Heart Health Alert: Higher Stroke Risk for Women With Atrial Fibrillation
Last updated:September 30, 2009
Women with atrial fibrillation are significantly more likely to have a stroke or die than are men with the same condition, announced researchers at Rush University Medical Center after conducting a review of data from all the available studies.
Yet, despite the fact that they're more likely to have strokes, women with atrial fibrillation are less likely than men to receive medical attention. Talk about a double whammy.
Atrial fibrillation is one of the most common heart conditions in older adults, affecting 22 million people. It occurs when the two small upper chambers of the heart, called the atria, quiver rather than beat effectively, which causes blood to pool and clot. The clots can then cause strokes if they travel to an artery in the brain.
Rush University Medical Center researchers reviewed past studies and medical literature and found that women with atrial fibrillation are more likely than men to experience symptomatic attacks and have recurrences, and that women have significantly higher heart rates during atrial fibrillation, which increases the risk for stroke.
The take-home message from the lead researcher, Annabelle Volgman, medical director of Rush's Heart Center for Women was stark: "Women are at higher risk of atrial fibrillation-related stroke than men and are more likely to live with stroke-related disability, which can significantly lower quality of life," she says. Her announcement came based on a review of 20 years of studies examining gender differences in atrial fibrillation. What these studies show is that because of the elevated risk, women need additional prevention and treatment efforts to stave off afib and then manage it safely once it occurs.
7 Key Stroke-Prevention Strategies for Women with Atrial Fibrillation:
1. Blood Thinners. Women are not prescribed blood thinners as often as men, resulting in a higher incidence of clots that break loose and block other vessels.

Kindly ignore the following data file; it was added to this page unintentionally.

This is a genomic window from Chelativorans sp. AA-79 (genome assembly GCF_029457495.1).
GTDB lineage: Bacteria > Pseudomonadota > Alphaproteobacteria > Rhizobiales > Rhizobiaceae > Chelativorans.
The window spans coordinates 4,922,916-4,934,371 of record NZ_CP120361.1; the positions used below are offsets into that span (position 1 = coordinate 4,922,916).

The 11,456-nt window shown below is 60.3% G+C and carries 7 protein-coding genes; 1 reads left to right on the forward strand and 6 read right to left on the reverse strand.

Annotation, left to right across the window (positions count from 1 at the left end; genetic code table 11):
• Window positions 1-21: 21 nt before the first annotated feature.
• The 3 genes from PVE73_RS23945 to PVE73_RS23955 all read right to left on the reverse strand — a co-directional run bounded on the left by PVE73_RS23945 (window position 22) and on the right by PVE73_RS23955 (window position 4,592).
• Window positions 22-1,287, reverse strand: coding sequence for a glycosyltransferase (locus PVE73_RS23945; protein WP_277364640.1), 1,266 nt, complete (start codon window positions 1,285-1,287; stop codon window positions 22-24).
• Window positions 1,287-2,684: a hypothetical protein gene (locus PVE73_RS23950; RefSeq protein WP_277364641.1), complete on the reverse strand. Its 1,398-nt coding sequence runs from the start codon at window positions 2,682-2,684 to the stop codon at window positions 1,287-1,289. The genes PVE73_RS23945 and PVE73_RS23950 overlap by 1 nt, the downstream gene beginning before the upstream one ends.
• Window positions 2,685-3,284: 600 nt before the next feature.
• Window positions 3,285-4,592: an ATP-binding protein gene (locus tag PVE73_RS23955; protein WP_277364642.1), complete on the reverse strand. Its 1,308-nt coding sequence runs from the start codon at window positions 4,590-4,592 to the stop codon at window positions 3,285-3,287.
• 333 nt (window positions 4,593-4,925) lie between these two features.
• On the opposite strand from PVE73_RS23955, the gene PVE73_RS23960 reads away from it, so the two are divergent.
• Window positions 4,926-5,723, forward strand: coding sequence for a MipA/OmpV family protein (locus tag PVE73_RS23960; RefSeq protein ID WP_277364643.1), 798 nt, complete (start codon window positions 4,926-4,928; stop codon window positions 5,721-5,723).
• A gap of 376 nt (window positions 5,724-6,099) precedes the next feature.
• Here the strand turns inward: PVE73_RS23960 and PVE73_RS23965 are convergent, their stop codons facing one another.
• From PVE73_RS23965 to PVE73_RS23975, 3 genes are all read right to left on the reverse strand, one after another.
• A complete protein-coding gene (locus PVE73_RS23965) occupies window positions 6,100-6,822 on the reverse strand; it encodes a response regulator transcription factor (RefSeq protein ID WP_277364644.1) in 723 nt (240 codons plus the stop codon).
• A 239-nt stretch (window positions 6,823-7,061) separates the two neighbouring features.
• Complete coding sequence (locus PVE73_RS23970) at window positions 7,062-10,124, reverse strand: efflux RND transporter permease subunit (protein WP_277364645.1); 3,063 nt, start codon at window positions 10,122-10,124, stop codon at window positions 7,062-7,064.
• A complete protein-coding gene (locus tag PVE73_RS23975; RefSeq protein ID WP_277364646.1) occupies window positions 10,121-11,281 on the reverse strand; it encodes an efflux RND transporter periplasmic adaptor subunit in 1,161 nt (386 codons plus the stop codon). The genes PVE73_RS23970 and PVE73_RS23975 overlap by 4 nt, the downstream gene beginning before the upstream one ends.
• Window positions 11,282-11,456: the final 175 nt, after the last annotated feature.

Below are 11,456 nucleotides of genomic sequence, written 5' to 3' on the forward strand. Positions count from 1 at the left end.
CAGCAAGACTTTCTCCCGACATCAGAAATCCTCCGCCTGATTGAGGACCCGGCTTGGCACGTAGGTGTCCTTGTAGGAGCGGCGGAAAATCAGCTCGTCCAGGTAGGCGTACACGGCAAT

2. Monitoring for Bleeding. Women have a greater risk of bleeding from anticoagulation therapy, so while anticoagulants are warranted for many women, they must be monitored carefully.
3. Arrhythmia. Women have a higher risk of life-threatening arrhythmias and slow heart rates. This means they may need pacemakers, requiring permanent pacing when treated with antiarrhythmic drugs. Monitor female patients taking antiarrhythmia drugs carefully.
4. Statins and Vasodilators. Women have a higher sensitivity to statin drugs and vasodilators. So kidney and liver functions need to be closely monitored if doctors prescribe these drugs.
5. Hormonal fluctuations. Because hormonal fluctuations during the normal menstrual cycle can cause more life-threatening arrhythmias.
6. Low Potassium. Women have a higher risk of low potassium levels in the blood, and low potassium increases the risk of drug-related arrhythmias. This means women need their serum and potassium levels carefully monitored.
7. Ablation and Pacemakers (Non-Drug Therapies). Women are referred less often or later for non-drug treatment options such as radiofrequency ablation and having a pacemaker implanted. These treatments have similar success rates in women as in men. In fact, radiofrequency ablation and pacemaker monitoring may be even better options in women because of the risk factors for medication-based treatments.
Sadly, the study's ultimate conclusion was that women living with atrial fibrillation have a lower quality of life than men with the disease.
But they also made it clear it doesn't have to be this way. The problems are directly related to the fact that women aren't being effectively treated. With careful assessment and relief of symptoms and adequate control of heart rate and rhythm, the researchers said, women's health and quality of life should be equal to men's.
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